The Indians cannot envision being the number two team in the realm of world cricket if they cannot come out of the gate blasting on all cannons like the Aussies do. The encounter against UAE was almost reminiscent of the India Vs Holland World Cup match! Besides Dravid's hundred, only Ganguly did anything of substance. Kaif provided a late flurry and then, thankfully, the bowlers were upto task and did the rest. The rest were truly "at rest" instead of in motion.
The Aussies are brash and rude. However, one cannot help but be in awe of their ruthless efficiency. They truly deserve the number one spot in both forms of the game. And for the Indians to be number two means that once the gates are flung open they should come bounding in like a true race horse and not limping out of the gates hoping for a timely crutch to show up (in this case Dravid in both matches). Let me ask, who says Dravid is not One-day quality?
When one hears a bowler from the UAE saying that bowling to Tendulkar was no problem, that means for India - it is a big problem! There was a time when Tendulkar's wicket was a prized scalp at both levels of the game. Tendulkar says he's not rusted out. But, what is the evidence showing? Now adays, it's Dravid's wicket that is prized! In all fairness though, Tendulkar did save himself more blushes by taking 3-21 off his four overs.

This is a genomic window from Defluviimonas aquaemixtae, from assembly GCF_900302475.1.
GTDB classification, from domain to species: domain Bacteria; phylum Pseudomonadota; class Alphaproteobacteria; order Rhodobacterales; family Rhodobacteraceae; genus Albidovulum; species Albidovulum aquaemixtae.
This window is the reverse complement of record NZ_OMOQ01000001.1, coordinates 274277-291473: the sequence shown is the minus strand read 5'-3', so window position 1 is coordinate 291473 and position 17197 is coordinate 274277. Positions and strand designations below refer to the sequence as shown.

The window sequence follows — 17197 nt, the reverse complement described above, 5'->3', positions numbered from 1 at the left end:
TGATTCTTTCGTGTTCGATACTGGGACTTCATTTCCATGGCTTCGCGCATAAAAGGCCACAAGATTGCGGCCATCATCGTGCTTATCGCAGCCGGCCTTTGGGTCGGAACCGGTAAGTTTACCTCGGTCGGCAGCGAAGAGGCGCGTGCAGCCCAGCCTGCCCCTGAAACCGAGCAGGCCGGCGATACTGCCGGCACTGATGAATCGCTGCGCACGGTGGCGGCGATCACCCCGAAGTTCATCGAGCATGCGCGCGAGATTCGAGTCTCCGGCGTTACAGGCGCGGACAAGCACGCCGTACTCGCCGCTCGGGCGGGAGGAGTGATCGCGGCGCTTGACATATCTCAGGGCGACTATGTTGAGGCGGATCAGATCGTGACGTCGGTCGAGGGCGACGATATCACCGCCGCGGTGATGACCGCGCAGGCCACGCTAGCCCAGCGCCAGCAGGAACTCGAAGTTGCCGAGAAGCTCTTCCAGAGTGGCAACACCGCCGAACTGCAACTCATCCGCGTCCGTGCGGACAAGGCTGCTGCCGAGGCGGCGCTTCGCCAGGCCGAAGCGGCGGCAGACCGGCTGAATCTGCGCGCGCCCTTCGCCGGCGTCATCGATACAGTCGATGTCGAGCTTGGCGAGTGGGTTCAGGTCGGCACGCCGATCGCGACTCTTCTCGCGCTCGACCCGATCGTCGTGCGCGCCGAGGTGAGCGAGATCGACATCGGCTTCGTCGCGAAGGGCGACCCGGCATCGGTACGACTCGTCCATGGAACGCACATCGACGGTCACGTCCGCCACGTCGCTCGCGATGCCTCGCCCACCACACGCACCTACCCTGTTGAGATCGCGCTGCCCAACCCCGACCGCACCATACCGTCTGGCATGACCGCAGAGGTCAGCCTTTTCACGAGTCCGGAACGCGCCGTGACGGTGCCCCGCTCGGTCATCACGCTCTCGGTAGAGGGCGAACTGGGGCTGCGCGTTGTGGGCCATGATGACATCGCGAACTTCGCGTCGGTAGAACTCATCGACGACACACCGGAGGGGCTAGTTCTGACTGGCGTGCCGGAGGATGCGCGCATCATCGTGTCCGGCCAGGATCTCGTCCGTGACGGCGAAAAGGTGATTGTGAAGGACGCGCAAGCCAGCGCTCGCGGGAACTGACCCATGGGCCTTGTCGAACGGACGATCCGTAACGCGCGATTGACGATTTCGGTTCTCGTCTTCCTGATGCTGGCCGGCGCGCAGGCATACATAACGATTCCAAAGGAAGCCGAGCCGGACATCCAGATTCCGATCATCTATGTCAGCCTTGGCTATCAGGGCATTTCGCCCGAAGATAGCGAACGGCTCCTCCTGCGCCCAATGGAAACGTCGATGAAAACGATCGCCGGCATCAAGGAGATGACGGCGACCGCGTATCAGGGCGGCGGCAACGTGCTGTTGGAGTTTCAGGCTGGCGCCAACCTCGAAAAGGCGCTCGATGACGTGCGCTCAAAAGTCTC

Poor Viru! No double-centuries here. Just because he notches a triple hundred in a Test match does not make him automatically eligible for a 200 in ODIs. This intense focusing on personal milestones tends to blur one's vision to the greater picture.
Was it a mistake not to have Sehwag open against the Sri Lanka? We'll never know. But one thing is for sure, when Viru came to bat against Sri Lanka, only 3.5 overs had elapsed, still giving him plenty of opportunity to tally a big score, even a 200 if he wanted it. The icing on the ache for India was to see Zaheer Khan get injured all over again! However, there was some relief in the form of Anil Kumble who inflicted two spectacular run outs.
Now that the gates at the start have been flung open and the Indian horse is off to a stuttering start, will it win the Asia Cup? It all depends on how they do down the course now that their inadequacies have been exposed beyond a shadow of doubt.
Atapattu and crew pretty much said the same through their polished performance. Now the big question that faces the Indians is: "Are we really a 'no problem to defeat' side or are we serious contenders for the number two spot in the cricket world?" If the latter is true, then you've got your work cut out for you.